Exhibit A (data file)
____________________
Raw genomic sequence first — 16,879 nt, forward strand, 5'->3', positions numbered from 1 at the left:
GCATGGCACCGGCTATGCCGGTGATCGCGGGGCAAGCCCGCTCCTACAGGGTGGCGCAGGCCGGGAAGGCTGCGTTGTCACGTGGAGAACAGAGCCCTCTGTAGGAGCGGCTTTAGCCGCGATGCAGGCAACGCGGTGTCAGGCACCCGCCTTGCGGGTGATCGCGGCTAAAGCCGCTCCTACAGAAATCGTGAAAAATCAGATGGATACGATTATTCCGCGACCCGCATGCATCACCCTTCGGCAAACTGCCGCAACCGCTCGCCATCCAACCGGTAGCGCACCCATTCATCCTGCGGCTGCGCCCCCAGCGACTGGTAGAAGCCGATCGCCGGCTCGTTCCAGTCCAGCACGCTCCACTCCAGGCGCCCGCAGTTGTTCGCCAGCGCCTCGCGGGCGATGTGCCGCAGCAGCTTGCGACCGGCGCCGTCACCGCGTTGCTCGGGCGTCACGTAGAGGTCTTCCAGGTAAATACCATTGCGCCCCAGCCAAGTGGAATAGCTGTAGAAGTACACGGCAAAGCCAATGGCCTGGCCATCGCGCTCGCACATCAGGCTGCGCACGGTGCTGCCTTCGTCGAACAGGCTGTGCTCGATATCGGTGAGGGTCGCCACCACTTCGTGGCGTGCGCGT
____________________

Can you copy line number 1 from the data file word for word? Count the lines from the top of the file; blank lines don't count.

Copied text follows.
Raw genomic sequence first — 16,879 nt, forward strand, 5'->3', positions numbered from 1 at the left: